And before you go off saying, “well, that’s just plain WRONG,” consider that we all make this kind of decision every day. Do you eat high-fructose corn syrup? If so, you’re trading short-term sugar high for long-term health consequences. How about, say, do you drive a car? If so, you’re using a non-replaceable resource that won’t be there for your kids because you want to live in a luxurious suburb instead of an inner city where you could walk to the grocery.
The banks did exactly what they were supposed to do: produce short-term returns by persuading people to buy products that, in the short-term, were safe, affordable, and met people’s needs.
How do we avoid this again?
That’s simple: we don’t. At least, not by focusing on one half of the equation. For better or worse (I believe worse), we’ve evolved to the point where we consider business to have no binding responsibility to the community or society. Thanks to Milton Friedman, as long as business is profitable, measured solely by one-year pretax, cash income, we reward the people who run the businesses and the people who invest in the businesses.
We have an advertising industry that complements business by having a good 100+ years of learning on how to create emotional needs that don’t exist and link those to people’s purchase decisions so people actually go buy consumable stuff instead of saving their money. It works, and it isn’t going away.
We also have an educational system that apparently isn’t preparing people to make intelligent financial decisions. Given the negative savings rate and average household credit card debt, I feel pretty comfortable suggesting that even the college-educated, financially literate aren’t turning on that financial intelligence as often as they should be. Or, if I want to be extra-generous to the people, perhaps their good financial sense is still being overwhelmed by the emotion-laden ad messages.
If we want to avoid this again, we have to do something to rebalance this triumverate. We need to educate people and stop advertising so much. Or we need to link compensation and measurement to much longer-term, broader measures than short-term profit (which means you, gentle reader, will have to stop evaluating your savings and investments on one-year returns), and educate people. Or we have to tone down the emotional advertising and educate people.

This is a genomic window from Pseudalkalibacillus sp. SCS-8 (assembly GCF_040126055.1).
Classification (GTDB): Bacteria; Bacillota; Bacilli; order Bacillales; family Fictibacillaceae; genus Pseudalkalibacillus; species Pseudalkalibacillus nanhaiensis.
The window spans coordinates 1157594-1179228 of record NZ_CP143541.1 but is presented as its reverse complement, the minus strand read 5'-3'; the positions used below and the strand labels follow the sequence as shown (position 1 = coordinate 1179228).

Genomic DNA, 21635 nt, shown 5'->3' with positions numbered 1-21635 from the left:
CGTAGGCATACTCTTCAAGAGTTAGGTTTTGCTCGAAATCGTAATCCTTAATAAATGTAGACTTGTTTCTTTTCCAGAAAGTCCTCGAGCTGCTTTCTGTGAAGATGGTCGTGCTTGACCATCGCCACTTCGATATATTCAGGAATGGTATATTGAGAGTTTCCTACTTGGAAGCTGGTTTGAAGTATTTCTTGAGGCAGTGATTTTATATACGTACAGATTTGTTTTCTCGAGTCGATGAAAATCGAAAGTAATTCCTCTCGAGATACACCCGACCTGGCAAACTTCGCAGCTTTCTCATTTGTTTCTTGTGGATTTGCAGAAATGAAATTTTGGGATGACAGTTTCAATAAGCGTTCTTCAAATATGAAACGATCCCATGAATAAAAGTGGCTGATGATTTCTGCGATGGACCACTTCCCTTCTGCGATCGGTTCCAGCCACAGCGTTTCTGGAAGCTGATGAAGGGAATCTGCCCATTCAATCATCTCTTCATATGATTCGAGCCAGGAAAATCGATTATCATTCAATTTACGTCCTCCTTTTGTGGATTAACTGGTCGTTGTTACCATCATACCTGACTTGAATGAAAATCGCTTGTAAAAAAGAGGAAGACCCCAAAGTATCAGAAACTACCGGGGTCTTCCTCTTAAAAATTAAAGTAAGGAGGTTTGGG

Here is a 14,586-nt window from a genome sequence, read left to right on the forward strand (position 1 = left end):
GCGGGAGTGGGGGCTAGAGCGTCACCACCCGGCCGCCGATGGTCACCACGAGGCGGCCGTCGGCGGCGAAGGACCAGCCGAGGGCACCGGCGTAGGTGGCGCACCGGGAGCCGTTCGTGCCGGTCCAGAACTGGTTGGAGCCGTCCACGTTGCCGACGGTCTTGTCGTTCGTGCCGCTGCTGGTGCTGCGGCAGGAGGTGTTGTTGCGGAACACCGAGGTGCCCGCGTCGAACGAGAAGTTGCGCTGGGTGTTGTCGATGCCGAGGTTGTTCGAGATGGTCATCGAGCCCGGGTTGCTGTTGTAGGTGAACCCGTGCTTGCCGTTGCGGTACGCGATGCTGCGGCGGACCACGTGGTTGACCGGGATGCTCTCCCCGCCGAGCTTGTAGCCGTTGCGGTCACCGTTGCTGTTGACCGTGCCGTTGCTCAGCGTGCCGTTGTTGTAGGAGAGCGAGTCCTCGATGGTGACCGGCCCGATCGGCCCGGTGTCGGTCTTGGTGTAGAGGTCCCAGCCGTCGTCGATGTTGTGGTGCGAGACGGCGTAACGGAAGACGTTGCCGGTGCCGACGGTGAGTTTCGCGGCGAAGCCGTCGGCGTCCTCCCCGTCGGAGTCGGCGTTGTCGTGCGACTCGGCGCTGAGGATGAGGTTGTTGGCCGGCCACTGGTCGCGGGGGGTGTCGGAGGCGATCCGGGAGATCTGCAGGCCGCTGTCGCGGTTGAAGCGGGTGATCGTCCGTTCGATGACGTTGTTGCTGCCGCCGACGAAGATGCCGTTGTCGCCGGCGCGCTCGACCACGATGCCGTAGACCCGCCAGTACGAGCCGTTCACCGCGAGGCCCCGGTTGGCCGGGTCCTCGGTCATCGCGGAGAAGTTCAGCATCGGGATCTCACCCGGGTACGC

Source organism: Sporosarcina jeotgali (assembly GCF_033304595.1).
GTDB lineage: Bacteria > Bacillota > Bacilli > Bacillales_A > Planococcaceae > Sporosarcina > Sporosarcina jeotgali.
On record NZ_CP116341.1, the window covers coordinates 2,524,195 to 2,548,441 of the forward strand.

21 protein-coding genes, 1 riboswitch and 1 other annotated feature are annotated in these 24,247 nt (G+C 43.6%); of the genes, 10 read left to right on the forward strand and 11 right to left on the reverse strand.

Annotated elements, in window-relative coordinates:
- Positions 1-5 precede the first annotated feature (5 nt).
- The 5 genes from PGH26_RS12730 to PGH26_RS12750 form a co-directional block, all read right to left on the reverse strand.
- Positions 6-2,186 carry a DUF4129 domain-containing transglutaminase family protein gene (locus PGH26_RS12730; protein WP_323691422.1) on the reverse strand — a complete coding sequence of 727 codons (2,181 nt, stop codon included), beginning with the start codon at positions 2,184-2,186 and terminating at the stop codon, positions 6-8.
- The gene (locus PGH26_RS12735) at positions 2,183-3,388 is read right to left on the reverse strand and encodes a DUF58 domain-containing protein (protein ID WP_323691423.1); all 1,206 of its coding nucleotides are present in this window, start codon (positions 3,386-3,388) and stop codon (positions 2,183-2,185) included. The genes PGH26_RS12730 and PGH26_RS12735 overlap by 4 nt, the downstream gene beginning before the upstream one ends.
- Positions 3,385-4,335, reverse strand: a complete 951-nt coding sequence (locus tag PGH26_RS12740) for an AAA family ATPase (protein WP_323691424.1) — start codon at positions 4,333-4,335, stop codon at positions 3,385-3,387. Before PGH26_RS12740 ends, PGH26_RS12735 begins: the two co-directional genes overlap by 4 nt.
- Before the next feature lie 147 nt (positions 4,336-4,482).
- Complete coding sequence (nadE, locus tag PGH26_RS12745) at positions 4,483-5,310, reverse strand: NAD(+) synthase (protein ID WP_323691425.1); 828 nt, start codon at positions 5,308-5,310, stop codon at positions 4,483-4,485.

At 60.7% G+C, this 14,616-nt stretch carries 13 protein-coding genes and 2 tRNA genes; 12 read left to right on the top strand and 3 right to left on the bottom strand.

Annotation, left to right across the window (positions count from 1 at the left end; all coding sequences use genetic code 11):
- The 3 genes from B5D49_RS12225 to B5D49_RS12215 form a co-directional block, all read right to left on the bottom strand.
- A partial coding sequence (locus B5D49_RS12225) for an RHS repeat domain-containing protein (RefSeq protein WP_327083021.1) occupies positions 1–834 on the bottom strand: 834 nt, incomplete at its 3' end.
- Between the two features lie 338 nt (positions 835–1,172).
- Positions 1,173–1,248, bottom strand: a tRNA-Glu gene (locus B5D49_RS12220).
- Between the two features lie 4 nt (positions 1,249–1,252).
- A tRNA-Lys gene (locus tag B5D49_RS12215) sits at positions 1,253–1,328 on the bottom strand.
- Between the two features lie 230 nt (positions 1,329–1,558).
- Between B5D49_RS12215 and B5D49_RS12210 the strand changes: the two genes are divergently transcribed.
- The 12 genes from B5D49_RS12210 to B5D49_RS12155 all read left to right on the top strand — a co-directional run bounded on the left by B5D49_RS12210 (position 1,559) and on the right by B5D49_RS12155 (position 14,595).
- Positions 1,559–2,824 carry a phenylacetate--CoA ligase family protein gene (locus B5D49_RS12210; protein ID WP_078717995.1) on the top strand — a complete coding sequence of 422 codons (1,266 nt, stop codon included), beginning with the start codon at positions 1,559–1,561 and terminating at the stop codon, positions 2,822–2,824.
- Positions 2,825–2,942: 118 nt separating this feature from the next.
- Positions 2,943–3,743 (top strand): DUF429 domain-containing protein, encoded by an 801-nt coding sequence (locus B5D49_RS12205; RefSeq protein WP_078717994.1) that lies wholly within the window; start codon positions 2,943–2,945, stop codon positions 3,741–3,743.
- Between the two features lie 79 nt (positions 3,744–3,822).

Hmm. All three of my top-of-the-head solutions seem to have education as one of those components. So let’s get to it, people. The school systems aren’t doing it, so it’s up to us. If you’re financally literate, grab a friend and teach them to be, too. If you’re not, find a friend and learn something. Then practice watching commercials and rather than thinking, “Oh! I want that!” calculate exactly how many more years you’ll have to put off retirement if you decide to buy that cool, neato new widget.
Speaking of cool, neato things to buy, consider this: Your life will be much, much better if you buy my “You Are Not Your Inbox: Overcoming Email Overload” audio product. Your teeth might sparkle, you might get all the sex (men) and cuddling (women) you could ever desire. In fact, you will find that saving 30 minutes a day adds up to three weeks a year. If you make $52,000/year, that means the savings would be more than $3,000. All for the low, low price of $47. Keep me in business, people.
There, you’ve been psychologically manipulated. Go buy. And if you don’t have the cash, you can charge it on your credit card or your home equity loan. Go wild.